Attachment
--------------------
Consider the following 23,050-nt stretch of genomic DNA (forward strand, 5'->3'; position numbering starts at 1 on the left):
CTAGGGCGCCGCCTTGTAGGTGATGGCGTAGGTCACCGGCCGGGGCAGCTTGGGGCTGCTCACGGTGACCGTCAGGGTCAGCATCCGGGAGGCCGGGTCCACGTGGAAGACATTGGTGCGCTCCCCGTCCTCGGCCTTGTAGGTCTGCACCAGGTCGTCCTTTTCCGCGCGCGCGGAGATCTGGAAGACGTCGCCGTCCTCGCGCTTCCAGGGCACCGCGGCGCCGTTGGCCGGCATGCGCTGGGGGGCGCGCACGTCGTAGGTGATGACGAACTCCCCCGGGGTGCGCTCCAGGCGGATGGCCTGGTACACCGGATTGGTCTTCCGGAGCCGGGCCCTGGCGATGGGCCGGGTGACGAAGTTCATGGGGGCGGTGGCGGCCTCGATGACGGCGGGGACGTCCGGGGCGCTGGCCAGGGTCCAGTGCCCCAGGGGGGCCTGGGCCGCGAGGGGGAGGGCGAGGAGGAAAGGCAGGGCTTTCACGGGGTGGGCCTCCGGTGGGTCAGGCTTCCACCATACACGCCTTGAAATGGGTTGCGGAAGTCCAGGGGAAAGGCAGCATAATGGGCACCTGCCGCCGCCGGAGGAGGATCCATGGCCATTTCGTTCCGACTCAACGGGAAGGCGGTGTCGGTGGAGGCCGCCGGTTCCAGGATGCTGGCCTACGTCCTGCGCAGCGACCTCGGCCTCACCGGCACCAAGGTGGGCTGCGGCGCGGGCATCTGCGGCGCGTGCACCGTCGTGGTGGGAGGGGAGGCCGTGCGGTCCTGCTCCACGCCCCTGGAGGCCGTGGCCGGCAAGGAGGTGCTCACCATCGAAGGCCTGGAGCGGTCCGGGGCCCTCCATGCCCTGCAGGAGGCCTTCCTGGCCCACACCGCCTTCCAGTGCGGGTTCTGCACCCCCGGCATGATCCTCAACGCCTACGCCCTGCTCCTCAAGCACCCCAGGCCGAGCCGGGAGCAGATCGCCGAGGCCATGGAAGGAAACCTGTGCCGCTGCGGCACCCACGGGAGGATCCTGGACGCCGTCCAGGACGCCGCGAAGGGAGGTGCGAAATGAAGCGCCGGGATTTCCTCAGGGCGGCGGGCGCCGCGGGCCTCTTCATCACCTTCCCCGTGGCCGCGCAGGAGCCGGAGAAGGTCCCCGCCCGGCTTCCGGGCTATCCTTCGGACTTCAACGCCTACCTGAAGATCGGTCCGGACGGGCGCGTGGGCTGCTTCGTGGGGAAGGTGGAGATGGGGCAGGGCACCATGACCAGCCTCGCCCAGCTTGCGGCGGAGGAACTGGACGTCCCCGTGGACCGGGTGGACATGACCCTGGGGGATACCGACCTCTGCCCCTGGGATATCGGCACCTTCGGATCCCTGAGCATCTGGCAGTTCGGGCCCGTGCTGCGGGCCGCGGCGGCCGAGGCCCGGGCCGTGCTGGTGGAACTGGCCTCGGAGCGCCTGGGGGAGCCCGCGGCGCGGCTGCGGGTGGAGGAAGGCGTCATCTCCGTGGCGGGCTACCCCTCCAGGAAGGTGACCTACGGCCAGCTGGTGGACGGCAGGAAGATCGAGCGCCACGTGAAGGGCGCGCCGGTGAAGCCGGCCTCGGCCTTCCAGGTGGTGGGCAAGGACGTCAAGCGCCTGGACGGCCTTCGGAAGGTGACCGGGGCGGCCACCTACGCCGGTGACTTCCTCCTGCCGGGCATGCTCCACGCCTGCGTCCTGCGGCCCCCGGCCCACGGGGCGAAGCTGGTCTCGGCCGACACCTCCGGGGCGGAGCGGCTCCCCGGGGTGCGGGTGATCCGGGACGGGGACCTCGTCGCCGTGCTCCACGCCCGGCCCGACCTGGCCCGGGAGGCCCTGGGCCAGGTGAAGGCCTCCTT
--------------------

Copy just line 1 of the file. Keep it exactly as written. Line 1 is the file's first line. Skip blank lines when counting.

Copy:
Consider the following 23,050-nt stretch of genomic DNA (forward strand, 5'->3'; position numbering starts at 1 on the left):